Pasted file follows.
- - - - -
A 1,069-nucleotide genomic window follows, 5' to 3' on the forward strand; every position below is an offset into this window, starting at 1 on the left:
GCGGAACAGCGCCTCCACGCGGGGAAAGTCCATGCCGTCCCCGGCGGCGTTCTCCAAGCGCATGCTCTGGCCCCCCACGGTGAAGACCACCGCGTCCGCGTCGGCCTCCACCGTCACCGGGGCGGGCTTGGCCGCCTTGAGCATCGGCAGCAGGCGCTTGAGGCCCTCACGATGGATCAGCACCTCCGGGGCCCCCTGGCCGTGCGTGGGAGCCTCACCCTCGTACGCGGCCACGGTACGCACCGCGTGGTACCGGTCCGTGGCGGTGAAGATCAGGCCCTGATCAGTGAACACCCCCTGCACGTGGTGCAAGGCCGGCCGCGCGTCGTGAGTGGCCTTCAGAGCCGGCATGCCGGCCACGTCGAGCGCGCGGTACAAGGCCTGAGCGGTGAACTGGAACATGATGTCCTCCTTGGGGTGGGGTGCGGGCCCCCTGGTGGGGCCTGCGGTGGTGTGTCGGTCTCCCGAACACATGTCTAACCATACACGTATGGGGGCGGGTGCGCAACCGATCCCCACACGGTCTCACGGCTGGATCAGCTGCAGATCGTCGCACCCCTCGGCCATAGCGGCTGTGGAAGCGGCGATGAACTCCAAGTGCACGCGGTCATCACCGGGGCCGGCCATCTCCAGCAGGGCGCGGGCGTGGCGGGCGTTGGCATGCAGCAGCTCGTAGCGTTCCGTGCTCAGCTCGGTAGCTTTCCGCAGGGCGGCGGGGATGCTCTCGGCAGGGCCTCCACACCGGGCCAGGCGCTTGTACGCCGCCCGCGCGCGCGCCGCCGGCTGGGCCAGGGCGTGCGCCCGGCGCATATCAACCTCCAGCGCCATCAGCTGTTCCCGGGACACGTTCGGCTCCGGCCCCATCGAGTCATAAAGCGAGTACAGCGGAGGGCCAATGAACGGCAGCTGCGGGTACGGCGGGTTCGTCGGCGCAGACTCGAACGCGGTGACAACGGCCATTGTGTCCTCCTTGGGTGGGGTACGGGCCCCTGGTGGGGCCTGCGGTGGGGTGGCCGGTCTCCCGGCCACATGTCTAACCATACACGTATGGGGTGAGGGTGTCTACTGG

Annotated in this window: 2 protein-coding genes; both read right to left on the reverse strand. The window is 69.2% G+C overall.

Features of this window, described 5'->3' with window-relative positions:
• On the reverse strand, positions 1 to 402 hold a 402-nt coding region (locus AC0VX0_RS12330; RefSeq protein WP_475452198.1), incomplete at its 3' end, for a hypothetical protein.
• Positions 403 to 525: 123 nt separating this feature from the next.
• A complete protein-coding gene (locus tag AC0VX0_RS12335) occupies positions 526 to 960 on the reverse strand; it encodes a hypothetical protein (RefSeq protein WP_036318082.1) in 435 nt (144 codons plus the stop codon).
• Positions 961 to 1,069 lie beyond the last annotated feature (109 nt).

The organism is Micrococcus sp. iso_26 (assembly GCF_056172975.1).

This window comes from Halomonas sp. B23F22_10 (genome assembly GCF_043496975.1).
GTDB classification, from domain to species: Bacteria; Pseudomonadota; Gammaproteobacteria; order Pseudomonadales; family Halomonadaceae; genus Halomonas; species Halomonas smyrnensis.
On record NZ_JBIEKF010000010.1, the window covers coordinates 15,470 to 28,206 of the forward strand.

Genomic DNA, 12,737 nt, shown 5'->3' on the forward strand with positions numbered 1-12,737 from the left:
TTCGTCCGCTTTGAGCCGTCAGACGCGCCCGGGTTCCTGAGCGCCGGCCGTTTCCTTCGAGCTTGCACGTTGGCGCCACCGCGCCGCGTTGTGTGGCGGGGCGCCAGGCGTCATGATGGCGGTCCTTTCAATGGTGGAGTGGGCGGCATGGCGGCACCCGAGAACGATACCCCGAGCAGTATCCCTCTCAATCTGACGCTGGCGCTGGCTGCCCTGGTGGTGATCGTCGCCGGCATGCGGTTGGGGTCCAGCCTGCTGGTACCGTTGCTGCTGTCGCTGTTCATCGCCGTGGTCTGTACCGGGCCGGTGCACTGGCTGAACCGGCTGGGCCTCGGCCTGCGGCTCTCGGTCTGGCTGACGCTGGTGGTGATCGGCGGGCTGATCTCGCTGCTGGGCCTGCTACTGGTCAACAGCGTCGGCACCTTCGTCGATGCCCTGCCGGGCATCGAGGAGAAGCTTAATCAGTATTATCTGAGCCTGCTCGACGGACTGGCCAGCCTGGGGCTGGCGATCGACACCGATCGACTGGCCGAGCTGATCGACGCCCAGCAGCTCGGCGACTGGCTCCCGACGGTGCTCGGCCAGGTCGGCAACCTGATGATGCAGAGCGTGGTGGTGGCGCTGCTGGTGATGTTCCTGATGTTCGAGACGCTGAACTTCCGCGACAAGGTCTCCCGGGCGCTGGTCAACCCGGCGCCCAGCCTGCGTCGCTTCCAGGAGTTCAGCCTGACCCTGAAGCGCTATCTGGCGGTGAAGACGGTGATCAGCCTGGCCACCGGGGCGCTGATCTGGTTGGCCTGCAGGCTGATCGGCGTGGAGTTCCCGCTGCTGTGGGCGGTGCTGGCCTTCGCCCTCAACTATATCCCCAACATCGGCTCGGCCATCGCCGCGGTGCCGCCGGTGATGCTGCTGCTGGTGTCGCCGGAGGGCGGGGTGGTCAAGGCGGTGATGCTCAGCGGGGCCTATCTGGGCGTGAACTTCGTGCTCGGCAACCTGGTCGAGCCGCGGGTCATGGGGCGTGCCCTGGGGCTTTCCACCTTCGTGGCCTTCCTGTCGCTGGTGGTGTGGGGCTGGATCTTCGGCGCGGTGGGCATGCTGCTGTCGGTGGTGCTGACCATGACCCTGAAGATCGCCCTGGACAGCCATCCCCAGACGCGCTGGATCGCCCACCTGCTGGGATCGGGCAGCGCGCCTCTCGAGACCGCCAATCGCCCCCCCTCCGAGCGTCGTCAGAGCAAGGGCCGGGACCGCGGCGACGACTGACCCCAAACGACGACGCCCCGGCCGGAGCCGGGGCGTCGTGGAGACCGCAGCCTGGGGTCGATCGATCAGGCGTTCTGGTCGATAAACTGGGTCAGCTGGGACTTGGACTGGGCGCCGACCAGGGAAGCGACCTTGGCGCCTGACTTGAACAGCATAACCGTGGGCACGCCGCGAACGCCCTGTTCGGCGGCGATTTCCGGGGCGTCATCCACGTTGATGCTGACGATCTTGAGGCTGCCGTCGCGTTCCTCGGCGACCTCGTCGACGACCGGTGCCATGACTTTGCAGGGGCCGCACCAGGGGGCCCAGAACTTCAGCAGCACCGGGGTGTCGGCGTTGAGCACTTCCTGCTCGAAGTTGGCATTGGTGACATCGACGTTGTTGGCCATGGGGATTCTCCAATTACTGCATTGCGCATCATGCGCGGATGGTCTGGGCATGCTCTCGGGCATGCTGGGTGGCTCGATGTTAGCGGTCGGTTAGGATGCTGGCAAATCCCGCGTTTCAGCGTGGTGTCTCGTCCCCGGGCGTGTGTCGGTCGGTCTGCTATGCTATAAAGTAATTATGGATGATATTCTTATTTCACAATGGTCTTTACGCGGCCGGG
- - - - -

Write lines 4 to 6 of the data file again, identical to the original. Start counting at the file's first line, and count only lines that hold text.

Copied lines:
Features of this window, described 5'->3' with window-relative positions:
• On the reverse strand, positions 1 to 402 hold a 402-nt coding region (locus AC0VX0_RS12330; RefSeq protein WP_475452198.1), incomplete at its 3' end, for a hypothetical protein.
• Positions 403 to 525: 123 nt separating this feature from the next.